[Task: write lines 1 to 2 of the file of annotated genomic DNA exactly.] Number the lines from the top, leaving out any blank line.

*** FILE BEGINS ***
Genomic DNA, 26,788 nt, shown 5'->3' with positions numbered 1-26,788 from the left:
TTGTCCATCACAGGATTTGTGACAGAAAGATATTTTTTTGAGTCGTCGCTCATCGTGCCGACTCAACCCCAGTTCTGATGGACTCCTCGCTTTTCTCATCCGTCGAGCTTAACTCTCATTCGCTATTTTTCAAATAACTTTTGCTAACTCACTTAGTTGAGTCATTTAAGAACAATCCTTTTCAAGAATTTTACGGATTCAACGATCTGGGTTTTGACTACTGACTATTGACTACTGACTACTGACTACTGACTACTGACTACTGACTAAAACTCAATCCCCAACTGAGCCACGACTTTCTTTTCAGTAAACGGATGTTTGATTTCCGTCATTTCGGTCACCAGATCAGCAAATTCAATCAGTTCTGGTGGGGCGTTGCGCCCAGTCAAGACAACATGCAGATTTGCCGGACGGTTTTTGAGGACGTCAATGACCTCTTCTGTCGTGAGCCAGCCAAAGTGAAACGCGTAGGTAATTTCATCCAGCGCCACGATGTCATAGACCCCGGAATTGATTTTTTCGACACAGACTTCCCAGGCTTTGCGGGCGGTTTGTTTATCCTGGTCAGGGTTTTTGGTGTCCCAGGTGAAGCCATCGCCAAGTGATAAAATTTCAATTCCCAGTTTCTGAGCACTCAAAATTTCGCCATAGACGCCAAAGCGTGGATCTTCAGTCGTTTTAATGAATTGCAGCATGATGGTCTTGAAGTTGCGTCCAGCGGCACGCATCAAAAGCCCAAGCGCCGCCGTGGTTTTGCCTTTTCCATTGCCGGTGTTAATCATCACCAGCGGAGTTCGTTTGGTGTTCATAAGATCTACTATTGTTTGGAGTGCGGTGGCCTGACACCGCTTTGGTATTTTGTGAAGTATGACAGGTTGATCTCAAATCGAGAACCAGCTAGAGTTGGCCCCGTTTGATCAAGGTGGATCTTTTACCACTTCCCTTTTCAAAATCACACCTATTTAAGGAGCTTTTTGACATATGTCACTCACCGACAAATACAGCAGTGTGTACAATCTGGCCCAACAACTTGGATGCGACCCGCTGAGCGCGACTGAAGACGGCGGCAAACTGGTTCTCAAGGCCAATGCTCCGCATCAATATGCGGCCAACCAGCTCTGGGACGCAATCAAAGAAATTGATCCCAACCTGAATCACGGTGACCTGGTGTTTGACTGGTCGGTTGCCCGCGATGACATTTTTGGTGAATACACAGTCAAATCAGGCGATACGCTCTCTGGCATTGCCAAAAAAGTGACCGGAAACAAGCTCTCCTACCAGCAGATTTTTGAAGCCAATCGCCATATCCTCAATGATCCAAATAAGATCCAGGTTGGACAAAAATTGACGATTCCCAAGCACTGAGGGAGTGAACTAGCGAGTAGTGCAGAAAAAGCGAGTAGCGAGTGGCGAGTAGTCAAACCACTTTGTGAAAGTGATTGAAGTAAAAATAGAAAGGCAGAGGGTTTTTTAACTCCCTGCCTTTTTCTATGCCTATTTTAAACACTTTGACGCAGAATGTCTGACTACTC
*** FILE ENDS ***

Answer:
Genomic DNA, 26,788 nt, shown 5'->3' with positions numbered 1-26,788 from the left:
TTGTCCATCACAGGATTTGTGACAGAAAGATATTTTTTTGAGTCGTCGCTCATCGTGCCGACTCAACCCCAGTTCTGATGGACTCCTCGCTTTTCTCATCCGTCGAGCTTAACTCTCATTCGCTATTTTTCAAATAACTTTTGCTAACTCACTTAGTTGAGTCATTTAAGAACAATCCTTTTCAAGAATTTTACGGATTCAACGATCTGGGTTTTGACTACTGACTATTGACTACTGACTACTGACTACTGACTACTGACTACTGACTAAAACTCAATCCCCAACTGAGCCACGACTTTCTTTTCAGTAAACGGATGTTTGATTTCCGTCATTTCGGTCACCAGATCAGCAAATTCAATCAGTTCTGGTGGGGCGTTGCGCCCAGTCAAGACAACATGCAGATTTGCCGGACGGTTTTTGAGGACGTCAATGACCTCTTCTGTCGTGAGCCAGCCAAAGTGAAACGCGTAGGTAATTTCATCCAGCGCCACGATGTCATAGACCCCGGAATTGATTTTTTCGACACAGACTTCCCAGGCTTTGCGGGCGGTTTGTTTATCCTGGTCAGGGTTTTTGGTGTCCCAGGTGAAGCCATCGCCAAGTGATAAAATTTCAATTCCCAGTTTCTGAGCACTCAAAATTTCGCCATAGACGCCAAAGCGTGGATCTTCAGTCGTTTTAATGAATTGCAGCATGATGGTCTTGAAGTTGCGTCCAGCGGCACGCATCAAAAGCCCAAGCGCCGCCGTGGTTTTGCCTTTTCCATTGCCGGTGTTAATCATCACCAGCGGAGTTCGTTTGGTGTTCATAAGATCTACTATTGTTTGGAGTGCGGTGGCCTGACACCGCTTTGGTATTTTGTGAAGTATGACAGGTTGATCTCAAATCGAGAACCAGCTAGAGTTGGCCCCGTTTGATCAAGGTGGATCTTTTACCACTTCCCTTTTCAAAATCACACCTATTTAAGGAGCTTTTTGACATATGTCACTCACCGACAAATACAGCAGTGTGTACAATCTGGCCCAACAACTTGGATGCGACCCGCTGAGCGCGACTGAAGACGGCGGCAAACTGGTTCTCAAGGCCAATGCTCCGCATCAATATGCGGCCAACCAGCTCTGGGACGCAATCAAAGAAATTGATCCCAACCTGAATCACGGTGACCTGGTGTTTGACTGGTCGGTTGCCCGCGATGACATTTTTGGTGAATACACAGTCAAATCAGGCGATACGCTCTCTGGCATTGCCAAAAAAGTGACCGGAAACAAGCTCTCCTACCAGCAGATTTTTGAAGCCAATCGCCATATCCTCAATGATCCAAATAAGATCCAGGTTGGACAAAAATTGACGATTCCCAAGCACTGAGGGAGTGAACTAGCGAGTAGTGCAGAAAAAGCGAGTAGCGAGTGGCGAGTAGTCAAACCACTTTGTGAAAGTGATTGAAGTAAAAATAGAAAGGCAGAGGGTTTTTTAACTCCCTGCCTTTTTCTATGCCTATTTTAAACACTTTGACGCAGAATGTCTGACTACTC